This page suggests that sucking back the gas that would have been lost is part of the big picture:
http://en.wikipedia.org/wiki/Velocity_stack
I have one (1) US Engine with a nice velocity stack on it. It looks great. Haven't flown the engine yet. Still searching for the right airframe. Ran it just once on a test stand. Its chainsaw heritage came through LOUD and clear!
It seems to me that some of the racing cars from the 60s or 70s had velocity stacks on them--I can't imagine what else they would be:
http://www.mlodeent.com/CANAM/07acar68.jpg
                    Marty
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talk.*
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I have just installed a velocity stack.. It has a 45 deg slanted opening.
I am having proglems adjusting the engine with the 45 deg pointing toward the prop..
Is it designed to adjust by turning it so the prop blast does not enter ?
Floyd in Panama
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napafloyd
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No
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Velocity stacks are very tricky on fixed wing aircraft. Unless you installed it for a very specific reason, you will likely get better overall performance without it installed. At least one of the problems is that if you have a velocity stack with a angled cut on the inlet, pointing it into the airflow creates extra pressure which varies with both air speed and engine RPM. Turning the angle away for the prop blast/air speed creates a vacuum which also varies with airspeed and RPM. Further compounding the problem is that the reference pressure for the Walbro carb regulator is mostly fixed and does not see the variation that the carb inlet sees with a velocity stack installed. In fact, many people will solder a tube from the carb regulator plate and route a tube to the inside of the fuse so that a constant reference pressure will be maintained. Finally, changes in the air due to humidity and temperature are amplified with a velocity stack. All of this combined makes mixture adjustment problematic.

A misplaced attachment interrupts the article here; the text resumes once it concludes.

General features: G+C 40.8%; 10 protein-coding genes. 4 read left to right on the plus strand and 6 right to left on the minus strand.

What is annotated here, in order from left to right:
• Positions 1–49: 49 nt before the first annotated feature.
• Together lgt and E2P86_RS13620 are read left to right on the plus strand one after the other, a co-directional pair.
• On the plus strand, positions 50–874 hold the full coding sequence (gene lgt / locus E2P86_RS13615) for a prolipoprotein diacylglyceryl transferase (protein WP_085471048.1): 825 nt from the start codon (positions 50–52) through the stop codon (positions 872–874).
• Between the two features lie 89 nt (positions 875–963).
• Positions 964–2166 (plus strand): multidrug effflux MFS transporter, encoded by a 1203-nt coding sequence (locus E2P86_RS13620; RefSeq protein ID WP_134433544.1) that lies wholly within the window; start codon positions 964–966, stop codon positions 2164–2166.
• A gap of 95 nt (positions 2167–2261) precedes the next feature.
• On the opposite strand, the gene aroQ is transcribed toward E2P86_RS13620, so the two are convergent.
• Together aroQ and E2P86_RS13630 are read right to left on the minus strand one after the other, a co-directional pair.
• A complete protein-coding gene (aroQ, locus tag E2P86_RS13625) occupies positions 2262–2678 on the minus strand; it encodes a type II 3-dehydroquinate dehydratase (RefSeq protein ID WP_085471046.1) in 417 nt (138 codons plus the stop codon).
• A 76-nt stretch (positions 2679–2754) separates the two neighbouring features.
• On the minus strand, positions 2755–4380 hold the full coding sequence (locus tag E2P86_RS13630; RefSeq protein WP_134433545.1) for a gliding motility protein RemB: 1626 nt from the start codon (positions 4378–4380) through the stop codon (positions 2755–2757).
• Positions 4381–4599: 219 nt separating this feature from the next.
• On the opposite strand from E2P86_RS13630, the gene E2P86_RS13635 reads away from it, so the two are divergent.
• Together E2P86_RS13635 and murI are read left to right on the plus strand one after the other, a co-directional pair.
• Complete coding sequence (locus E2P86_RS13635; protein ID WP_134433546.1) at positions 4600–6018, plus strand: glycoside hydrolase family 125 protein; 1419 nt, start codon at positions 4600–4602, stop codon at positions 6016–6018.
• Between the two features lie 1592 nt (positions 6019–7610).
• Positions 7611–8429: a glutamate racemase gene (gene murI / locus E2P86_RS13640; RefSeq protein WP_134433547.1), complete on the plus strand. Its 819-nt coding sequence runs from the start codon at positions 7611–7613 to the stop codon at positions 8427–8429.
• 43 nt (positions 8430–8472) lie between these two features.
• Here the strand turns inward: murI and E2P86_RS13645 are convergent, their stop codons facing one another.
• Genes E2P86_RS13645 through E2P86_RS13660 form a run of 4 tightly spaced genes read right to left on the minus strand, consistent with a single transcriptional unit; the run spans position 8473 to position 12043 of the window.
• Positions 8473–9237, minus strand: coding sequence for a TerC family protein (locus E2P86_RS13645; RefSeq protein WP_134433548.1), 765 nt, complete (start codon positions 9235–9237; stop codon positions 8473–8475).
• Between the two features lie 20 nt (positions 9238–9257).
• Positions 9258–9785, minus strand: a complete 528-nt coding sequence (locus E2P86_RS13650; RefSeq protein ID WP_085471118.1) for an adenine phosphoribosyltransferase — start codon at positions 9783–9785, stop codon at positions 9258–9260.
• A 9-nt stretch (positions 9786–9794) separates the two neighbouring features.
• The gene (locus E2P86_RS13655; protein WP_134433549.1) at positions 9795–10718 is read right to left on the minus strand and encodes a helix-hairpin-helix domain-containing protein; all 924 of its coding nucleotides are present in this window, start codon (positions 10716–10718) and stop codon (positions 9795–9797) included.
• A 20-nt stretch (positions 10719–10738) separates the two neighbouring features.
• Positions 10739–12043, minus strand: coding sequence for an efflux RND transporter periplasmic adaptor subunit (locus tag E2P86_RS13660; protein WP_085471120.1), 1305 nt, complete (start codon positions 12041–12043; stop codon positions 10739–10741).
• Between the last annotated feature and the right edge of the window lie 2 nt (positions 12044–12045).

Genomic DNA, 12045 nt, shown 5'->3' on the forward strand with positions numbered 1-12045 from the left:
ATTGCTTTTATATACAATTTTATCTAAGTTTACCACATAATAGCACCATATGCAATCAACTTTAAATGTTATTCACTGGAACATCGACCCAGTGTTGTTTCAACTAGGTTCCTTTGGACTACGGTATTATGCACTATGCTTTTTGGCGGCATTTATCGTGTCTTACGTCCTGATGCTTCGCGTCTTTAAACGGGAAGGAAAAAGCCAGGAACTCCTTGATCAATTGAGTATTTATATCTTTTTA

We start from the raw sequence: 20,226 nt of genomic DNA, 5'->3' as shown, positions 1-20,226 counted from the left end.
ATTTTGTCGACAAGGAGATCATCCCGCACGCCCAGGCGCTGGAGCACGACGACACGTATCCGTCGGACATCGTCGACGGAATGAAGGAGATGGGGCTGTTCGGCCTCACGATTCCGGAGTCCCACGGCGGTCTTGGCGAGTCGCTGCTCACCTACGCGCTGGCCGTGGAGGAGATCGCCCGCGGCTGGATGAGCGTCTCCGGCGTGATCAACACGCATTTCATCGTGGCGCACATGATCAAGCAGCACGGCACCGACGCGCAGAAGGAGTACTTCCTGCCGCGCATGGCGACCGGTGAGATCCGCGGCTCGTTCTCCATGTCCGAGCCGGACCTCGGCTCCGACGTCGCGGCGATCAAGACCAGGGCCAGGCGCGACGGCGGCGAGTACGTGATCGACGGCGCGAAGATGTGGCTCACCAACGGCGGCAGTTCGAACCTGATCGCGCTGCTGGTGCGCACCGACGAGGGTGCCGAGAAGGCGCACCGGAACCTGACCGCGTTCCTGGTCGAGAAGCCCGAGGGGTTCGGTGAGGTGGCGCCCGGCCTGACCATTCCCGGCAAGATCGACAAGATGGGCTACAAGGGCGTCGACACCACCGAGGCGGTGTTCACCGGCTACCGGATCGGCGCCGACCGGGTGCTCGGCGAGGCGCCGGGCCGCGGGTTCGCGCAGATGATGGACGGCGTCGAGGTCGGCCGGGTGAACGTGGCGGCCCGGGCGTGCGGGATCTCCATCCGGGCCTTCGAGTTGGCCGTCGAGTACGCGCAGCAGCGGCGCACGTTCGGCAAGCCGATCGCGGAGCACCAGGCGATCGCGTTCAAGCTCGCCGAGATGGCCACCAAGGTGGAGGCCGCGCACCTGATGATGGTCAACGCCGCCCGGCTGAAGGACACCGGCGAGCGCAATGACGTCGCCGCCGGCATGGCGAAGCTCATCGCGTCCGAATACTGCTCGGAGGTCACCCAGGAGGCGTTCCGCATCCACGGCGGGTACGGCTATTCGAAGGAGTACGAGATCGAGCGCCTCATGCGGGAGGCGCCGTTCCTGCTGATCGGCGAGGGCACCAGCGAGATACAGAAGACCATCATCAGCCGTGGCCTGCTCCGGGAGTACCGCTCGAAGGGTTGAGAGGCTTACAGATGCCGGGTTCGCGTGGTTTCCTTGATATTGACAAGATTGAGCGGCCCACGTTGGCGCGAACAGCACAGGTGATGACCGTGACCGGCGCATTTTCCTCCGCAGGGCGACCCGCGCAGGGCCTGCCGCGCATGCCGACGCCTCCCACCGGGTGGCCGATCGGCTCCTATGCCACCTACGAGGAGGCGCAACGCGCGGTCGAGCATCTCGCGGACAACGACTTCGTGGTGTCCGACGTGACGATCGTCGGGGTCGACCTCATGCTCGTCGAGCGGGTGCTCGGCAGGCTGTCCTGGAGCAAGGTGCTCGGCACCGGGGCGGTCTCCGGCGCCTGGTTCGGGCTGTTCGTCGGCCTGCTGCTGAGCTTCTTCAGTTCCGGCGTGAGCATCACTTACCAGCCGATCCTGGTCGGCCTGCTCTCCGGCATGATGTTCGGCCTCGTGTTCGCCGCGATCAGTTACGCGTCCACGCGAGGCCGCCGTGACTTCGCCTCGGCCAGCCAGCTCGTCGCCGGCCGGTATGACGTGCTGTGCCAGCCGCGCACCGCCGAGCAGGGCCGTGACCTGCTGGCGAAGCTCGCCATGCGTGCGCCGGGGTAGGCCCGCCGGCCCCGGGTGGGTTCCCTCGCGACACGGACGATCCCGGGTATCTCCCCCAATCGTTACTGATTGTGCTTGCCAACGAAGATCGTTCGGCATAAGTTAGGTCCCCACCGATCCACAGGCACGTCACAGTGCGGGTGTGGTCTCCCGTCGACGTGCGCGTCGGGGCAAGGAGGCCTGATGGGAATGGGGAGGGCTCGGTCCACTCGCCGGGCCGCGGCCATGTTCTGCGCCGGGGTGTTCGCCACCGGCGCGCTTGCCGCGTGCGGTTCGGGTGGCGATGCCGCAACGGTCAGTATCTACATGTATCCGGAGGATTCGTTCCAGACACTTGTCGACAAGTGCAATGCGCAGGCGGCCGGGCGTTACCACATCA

Helicopter and boat guys can get better performance from velocity stacks because the carbs are normally located in a place that does not have varying air velocity around it, and they run at fairly constant RPM. Similarly, airplane racing guys get better performance because they are tuning their engines for max RPM with a fairly constant air speed and don't much care about idle, acceleration, deceleration, and the like. Some of the rear carb engines, or engines that are fully enclosed in a cowl may also improve with a velocity stack, but that is a crap shoot.
But, if you are looking for good overall performance from a G-62 a velocity stack, especially one hanging out in the slipstream, may not be your answer.

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In most cases the purpose of what they sell as "Velocity" stacks are simply methods to keep excess fuel from spraying out of the carburetor rather than a definitive boost to the performance by gathering more air.